With the World Cup finals weeks away one cannot help, but get clawed into the buzz and hype of the beautiful game in some way shape or form. Whether thats playing football or some other form of consumption like the Nike’s latest advert! I know I have certainly been playing in the street more with my little boy, but maybe that’s because the football season is over and I am missing my weekly dose! As most of ‘us’ will be discussing our respective national team selection permutations, whether Van Gaal is thinking about Hollands performance or Man Utd’s pre-season transfer market antics, or whilst the academic ‘us’ discuss the latest innovative ambush marketing ploy or even the more social of ‘us’ the best World Cup selfie…we could be forgiven for forgetting or at least brushing off the drama that is unfolding on the streets of Brazil.
Whilst the riots have received plenty of coverage, we cannot forget the actual reality of the government spending money on a mega event like the World Cup when a nation is suffering (its not like we have seen this before either). Without this World Cup having even kicked off, people are beginning to talk of the ‘power’ of football and the World Cup to create social change in Qatar. This rhetoric is nothing new – many believe in the the power of sport and some people are more cynical (check much of Fred Coalter’s literature for the latter). Forgetting the distant World Cup on far off shores – ‘us’ Brits could ask “what has this got to do with us?’.
In the United Kingdom, the British Government have positioned sport a key delivery agent on a number of major social welfare issues including education, crime, inclusion and health improvement. Despite, relatively large amounts of Government funding proliferating from the public purse (through the Football Foundation, Sport England etc) into football based social change projects often delivered by professional football clubs – very little is actually known around how effective these projects are.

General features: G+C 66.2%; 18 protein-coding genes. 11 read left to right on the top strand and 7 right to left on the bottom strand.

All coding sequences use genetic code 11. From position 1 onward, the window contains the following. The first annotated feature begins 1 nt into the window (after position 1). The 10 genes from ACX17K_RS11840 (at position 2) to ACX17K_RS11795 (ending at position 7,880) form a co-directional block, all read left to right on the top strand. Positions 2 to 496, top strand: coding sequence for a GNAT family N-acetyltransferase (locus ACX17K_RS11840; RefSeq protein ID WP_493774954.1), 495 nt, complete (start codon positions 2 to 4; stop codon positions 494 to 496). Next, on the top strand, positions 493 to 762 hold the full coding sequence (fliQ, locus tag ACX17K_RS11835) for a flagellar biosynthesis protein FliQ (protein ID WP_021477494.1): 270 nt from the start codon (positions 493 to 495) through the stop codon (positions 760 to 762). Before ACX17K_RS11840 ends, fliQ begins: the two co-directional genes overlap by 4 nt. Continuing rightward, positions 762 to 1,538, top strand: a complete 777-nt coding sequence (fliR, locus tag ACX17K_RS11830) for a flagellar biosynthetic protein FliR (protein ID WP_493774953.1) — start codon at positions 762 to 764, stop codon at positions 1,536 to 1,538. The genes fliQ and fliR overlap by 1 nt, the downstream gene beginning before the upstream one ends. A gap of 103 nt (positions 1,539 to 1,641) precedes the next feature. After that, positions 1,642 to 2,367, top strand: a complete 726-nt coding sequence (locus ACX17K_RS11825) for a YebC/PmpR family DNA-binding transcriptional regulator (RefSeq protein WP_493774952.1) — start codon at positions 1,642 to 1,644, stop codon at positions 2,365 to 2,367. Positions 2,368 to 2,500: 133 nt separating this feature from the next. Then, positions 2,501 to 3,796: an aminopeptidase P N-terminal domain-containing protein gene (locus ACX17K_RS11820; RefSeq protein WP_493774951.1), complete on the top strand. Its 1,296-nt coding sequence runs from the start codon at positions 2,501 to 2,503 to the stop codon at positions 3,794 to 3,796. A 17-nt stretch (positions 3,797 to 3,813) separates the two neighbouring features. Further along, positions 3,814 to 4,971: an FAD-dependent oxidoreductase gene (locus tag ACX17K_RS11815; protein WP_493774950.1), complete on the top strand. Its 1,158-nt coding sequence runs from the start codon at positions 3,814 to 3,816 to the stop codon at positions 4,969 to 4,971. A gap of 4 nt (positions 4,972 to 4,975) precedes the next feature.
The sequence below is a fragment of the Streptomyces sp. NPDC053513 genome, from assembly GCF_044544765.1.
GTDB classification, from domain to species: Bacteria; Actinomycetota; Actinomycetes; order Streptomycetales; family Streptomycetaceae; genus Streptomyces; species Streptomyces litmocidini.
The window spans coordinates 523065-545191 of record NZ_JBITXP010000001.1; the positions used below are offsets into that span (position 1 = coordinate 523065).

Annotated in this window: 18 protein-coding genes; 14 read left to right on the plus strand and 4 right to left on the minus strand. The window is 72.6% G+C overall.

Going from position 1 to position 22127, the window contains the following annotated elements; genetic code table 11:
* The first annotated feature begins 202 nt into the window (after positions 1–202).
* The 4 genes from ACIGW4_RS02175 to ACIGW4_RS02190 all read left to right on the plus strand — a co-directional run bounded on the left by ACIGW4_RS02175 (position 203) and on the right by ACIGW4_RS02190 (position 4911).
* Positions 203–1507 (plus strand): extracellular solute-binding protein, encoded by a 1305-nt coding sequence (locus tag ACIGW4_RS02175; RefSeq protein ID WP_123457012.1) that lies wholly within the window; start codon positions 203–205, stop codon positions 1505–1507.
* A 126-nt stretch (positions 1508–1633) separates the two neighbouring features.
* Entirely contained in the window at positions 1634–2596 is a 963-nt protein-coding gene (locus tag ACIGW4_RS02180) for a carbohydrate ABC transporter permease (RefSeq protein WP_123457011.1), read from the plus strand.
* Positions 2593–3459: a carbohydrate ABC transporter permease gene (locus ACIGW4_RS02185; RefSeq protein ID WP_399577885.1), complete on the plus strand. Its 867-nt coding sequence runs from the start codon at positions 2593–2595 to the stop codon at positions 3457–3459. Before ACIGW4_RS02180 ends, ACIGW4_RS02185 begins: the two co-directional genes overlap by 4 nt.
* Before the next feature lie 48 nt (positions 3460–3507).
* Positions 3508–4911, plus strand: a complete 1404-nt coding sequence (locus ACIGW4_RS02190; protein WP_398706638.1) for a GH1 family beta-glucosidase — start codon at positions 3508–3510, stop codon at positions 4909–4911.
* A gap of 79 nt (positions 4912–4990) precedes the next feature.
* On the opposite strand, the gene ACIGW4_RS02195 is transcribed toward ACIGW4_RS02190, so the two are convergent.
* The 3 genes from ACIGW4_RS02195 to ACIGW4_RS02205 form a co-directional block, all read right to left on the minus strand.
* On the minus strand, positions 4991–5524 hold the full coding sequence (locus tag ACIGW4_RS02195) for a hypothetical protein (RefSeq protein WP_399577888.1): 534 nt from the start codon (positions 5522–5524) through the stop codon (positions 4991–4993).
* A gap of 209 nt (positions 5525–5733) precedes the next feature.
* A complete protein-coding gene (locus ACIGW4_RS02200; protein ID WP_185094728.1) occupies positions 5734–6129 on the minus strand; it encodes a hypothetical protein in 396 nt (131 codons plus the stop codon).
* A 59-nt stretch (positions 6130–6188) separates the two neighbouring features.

In this regard, there is very little evaluation in place across football based health interventions (and even fewer in sport based interventions). This prompted my interest in developing and editing a Special Issue on Football and Inclusivity that is due for online publication in the Journal Soccer and Society in the coming weeks. In preparation for this I offer a brief insight into the contribution list below, but will look to offer perspectives into each article over the coming months.
I have made it clear in previous posts that I do believe football can be a powerful tool to impact local communities. Most of my research interests have surrounded this, whether its using football as a vehicle for health improvement or to tackle anti-social behaviour. BUT there is clearly a need to better understand how football (and sport) can better help local communities and society. More importantly, this Special Issue highlights a landmark move on what I called for in my first ever blog post (approx. 2 years ago) – the NEED for researchers and academics to (amongst others including the Government and National Governing Bodies) TO provide MORE HELP to those delivering on the these social change projects. Hopefully, this Special Issue and blogs begin’s the narrative for further research and action to help those working on the ground.